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A mission patch is an insignia members of a space mission wear to commemorate their involvement with the mission. This includes astronauts, ground crews, engineers, and other people involved with manned and unmanned space flight. The first mission patches appeared on National Aeronautics and Space Administration (NASA) flights in 1965, and a number of other organizations have adopted them; members of the military, for example, wear patches noting their involvement in particular military operations.
One of the key features of the mission patch is that members of the mission design it themselves. Rather than commissioning a graphic designer or artist, the crew works together on a patch that sums up their involvement with the mission. It usually features the name of the mission and the astronauts involved in the case of manned space flights. Decorations like rockets, representations of Earth from space, and flags are all common ornamental elements.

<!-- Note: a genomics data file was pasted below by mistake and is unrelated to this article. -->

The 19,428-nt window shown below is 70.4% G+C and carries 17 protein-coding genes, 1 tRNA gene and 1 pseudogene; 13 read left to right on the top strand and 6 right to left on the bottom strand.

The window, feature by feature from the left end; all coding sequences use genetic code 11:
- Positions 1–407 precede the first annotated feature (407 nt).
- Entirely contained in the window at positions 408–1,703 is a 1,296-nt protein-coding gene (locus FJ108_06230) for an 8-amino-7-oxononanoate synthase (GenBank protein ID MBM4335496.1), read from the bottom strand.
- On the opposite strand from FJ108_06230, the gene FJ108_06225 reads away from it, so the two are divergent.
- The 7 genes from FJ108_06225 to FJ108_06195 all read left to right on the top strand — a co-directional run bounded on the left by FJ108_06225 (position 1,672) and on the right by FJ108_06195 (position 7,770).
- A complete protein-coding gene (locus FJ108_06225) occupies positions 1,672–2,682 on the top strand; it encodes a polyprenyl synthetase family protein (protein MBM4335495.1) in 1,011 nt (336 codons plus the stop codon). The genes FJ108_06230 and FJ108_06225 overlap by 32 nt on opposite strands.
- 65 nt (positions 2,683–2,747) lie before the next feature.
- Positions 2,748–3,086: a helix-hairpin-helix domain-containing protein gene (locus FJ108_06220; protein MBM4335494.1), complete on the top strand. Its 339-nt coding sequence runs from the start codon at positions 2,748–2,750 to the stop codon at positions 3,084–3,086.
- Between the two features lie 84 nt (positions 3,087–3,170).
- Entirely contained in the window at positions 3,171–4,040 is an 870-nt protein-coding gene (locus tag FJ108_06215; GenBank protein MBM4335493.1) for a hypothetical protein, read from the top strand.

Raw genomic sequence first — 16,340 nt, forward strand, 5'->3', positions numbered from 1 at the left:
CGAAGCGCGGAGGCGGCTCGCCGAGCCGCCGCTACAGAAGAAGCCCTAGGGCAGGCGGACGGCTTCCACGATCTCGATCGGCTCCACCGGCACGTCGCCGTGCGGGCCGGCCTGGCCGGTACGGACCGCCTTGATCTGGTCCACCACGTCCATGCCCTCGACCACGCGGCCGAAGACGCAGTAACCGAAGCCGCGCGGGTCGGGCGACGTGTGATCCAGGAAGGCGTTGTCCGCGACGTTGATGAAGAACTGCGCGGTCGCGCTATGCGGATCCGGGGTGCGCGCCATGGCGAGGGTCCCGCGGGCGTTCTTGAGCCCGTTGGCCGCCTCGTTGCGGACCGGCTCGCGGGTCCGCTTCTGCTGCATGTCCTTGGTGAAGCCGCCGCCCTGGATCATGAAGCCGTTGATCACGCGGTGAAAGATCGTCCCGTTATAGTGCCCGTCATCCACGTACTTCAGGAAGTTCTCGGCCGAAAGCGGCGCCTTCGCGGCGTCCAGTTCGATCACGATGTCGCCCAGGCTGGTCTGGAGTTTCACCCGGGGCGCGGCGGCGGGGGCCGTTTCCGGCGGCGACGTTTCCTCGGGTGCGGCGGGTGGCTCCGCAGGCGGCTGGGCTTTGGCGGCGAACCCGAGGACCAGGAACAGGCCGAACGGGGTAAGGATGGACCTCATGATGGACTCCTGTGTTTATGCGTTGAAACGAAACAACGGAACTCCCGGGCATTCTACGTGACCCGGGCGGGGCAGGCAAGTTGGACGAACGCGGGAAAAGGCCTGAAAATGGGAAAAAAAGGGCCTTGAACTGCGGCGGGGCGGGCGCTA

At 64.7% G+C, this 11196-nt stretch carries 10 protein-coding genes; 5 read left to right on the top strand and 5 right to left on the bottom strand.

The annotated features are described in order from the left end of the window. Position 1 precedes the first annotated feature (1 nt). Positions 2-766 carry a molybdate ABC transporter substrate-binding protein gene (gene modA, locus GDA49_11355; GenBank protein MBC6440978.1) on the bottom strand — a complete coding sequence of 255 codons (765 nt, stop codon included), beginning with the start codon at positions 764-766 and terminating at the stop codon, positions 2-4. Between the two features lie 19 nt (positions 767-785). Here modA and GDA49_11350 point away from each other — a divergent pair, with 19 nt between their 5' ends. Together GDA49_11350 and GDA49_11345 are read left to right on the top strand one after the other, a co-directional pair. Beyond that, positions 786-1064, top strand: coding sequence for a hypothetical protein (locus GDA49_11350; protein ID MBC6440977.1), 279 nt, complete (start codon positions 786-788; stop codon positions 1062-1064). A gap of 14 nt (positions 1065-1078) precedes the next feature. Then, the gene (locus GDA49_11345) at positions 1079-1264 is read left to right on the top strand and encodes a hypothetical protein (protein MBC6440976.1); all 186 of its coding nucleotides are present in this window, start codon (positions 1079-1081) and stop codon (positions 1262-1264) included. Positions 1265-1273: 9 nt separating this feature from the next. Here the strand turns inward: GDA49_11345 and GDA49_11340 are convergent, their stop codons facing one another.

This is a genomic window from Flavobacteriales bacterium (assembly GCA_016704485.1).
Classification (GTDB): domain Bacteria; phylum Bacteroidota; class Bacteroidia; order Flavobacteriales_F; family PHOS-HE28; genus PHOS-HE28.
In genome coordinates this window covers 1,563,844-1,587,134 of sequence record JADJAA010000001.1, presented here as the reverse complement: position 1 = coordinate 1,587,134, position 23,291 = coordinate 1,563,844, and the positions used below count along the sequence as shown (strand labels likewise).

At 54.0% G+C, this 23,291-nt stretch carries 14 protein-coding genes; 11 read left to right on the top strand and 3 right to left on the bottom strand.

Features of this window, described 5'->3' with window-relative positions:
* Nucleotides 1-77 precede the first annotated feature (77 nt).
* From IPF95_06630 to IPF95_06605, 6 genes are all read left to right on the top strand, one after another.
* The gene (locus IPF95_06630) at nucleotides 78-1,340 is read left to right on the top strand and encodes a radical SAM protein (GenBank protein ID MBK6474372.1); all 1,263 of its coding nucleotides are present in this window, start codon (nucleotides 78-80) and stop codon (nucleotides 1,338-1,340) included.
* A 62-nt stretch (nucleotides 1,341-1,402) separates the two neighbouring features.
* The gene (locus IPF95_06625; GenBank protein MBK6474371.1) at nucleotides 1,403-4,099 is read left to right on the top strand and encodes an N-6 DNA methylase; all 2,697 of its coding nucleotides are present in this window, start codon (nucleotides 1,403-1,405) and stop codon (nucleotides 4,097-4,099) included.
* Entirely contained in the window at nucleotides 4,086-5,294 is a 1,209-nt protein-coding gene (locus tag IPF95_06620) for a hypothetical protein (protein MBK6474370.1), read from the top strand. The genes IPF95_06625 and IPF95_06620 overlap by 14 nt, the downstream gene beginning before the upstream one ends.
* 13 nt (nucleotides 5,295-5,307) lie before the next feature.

Usually a mission patch has bold colors and simple lines and visual elements to make it easy to see and read. Small details may be more visible on close inspection of the patch. The patch may reference the purpose of the mission, including elements like a beaker to represent scientific research. People may also make inside jokes on their mission patches, as long as the content of the joke is appropriate for public consumption. Iconic elements like bald eagles or other symbols of the United States are common on NASA patches.
The designers run their proposed mission patch by their superiors for approval. The superiors may decline a design if they have concerns about the motto on the patch or other elements, because it will be seen by members of the public. Once the patch is approved, production can begin. Some members of the crew may wear embroidered patches, while others have silk-screened projects on fire-resistant fabrics because they work in areas where flammable materials are a cause for concern.
People wear their mission patches below their names on their uniforms. Astronauts and other members of crews keep them as souvenirs after the event, and examples can be seen on display in aeronautics and space museums. The mission patch may also become the logo for the project, and can represent it in press releases and other publications put out for members of the public to review. NASA maintains an online library of mission patches from historic flights, for people who have an interest in seeing them.
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